At a rally in Manchester, New Hampshire, Monday night, Donald Trump repeated a claim that in the 2016 election, he lost that state only because "hundreds of buses" filled with illegal voters were sent from Massachusetts to cast ballots for Democrat Hillary Clinton. But according to Washington Post columnist Greg Sargent, Trump has a specific purpose in making the outrageous claim, which is supported by no evidence.
By claiming that his loss was the result of "illegal" voting, Trump is preparing his supporters "not to accept a loss, and thus to lose faith in the likelihood of a peaceful transfer of power," if he loses the election to a Democrat on November 3, Sargent wrote.
In fact, Trump has long been preparing supporters for the possibility that he will attempt to remain in office if defeated, or even past the end of a second term were he to win in November, according to journalist Richard Hasen, author of the book Election Meltdown: Dirty Tricks, Distrust, and the Threat to American Democracy, which was published last week.
Between his inauguration on January 20, 2017, and February 4 of this year, Trump "has made at least 27 references to staying in office" beyond the point when he would be constitutionally required to step down, Hasen wrote in a recent essay for the online magazine Slate.
Among those references, immediately following his impeachment acquittal, Trump tweeted a meme depicting him staying in office "4Eva."As Hasen notes in his Slate essay, Trump frequently frames his threats to remain in office illegally as "jokes," or as barbs designed to annoy the "fake" news media. But according to Sargent, the "subtext" to Trump's repeated "jokes" is that the institutions that would prevent him from staging a coup and remaining as president despite an election loss, or the end of a second term, will "fail" when tested.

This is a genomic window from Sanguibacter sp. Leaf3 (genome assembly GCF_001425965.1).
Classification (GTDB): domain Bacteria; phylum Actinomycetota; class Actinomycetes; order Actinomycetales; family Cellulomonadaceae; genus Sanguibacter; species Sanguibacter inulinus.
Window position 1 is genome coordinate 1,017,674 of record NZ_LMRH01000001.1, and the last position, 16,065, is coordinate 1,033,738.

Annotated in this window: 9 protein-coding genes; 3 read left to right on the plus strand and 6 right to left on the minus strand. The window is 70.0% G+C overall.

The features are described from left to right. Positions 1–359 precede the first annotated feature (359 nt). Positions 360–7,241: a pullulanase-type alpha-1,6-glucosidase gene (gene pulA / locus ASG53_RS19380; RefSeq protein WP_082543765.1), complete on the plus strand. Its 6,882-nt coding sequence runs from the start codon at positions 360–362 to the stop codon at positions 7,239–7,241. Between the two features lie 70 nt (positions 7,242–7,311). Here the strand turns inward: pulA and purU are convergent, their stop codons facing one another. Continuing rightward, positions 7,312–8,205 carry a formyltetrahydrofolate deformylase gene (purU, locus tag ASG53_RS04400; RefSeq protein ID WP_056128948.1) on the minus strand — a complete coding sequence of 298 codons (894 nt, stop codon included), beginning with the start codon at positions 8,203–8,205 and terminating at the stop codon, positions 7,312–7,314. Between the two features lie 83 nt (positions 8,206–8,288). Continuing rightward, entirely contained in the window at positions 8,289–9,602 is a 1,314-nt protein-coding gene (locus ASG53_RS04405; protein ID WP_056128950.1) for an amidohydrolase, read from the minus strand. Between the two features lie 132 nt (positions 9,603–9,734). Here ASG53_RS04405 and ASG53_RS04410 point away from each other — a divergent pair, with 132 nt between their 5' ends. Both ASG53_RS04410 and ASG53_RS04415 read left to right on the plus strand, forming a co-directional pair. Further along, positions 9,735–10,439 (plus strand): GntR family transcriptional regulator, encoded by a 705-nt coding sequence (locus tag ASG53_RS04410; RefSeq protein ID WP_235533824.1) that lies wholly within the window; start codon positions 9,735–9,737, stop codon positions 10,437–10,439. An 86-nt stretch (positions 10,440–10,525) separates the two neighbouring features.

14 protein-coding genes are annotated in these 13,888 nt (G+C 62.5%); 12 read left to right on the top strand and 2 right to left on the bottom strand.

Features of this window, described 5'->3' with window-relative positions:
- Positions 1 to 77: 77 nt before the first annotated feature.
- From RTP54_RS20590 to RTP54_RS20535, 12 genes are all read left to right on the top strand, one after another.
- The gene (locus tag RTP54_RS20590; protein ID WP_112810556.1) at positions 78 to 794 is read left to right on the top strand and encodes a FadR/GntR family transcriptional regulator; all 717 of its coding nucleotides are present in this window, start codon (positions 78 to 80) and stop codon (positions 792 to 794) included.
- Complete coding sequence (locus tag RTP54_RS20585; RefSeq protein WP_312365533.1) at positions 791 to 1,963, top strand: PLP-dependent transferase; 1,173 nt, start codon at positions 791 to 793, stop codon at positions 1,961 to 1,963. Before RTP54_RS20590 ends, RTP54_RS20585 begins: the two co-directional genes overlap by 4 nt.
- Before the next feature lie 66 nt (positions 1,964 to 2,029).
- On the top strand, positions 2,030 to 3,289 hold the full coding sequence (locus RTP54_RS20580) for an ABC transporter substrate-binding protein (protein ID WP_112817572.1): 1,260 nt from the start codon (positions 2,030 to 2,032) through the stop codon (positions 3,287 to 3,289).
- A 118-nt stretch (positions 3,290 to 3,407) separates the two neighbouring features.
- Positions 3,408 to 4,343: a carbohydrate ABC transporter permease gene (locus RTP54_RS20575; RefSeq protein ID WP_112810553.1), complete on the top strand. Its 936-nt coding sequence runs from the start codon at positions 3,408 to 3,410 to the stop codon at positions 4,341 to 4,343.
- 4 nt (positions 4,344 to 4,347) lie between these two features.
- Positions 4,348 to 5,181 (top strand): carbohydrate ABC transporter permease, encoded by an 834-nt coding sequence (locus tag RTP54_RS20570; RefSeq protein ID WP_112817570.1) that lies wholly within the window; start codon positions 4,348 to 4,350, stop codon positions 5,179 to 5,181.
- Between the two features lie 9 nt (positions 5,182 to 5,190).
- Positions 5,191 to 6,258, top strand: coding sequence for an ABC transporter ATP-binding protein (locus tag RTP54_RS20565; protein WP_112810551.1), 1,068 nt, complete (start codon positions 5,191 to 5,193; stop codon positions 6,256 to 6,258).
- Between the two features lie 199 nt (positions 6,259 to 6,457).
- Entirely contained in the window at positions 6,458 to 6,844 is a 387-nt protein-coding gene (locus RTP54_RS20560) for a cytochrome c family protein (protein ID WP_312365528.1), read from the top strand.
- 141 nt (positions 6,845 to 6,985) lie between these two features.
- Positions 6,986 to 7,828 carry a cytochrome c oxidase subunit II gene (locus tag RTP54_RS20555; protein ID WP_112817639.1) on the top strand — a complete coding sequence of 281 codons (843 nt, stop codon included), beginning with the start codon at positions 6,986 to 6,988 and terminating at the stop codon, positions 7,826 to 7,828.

In the event that Trump loses the November 3 election, the claim of fraud or "illegal" voting that he made on Monday night could be one of the first arguments he offers in favor of his refusal to leave office, according to an analysis by The Washington Monthly.
If Trump were to make a claim of "fraud," the Republican Party would likely support him, according to Washington Monthly writer Daniel Block. In fact, Block wrote, he expects that Senate Majority Leader Mitch McConnell to issue a "terse press release in which he says he 'recognizes the president's serious concerns'" about the election results.
Because Trump has made his statement about remaining in office past the end of his term on nearly 30 occasions, legal experts have also expressed concern that nothing could be done to stop him, if he chooses to defy the Constitution.
One expert, Georgetown University law professor and former National Security Council official Josh Geltzer, said last year that there are four "checks" that could prevent Trump from refusing to give up power: the Electoral College, Congress, state governors, and the United States Defense Department.
"I'm an optimistic guy, but I have to be less sanguine," Geltzer said in September. "I haven't seen any of these checks taking seriously this concern."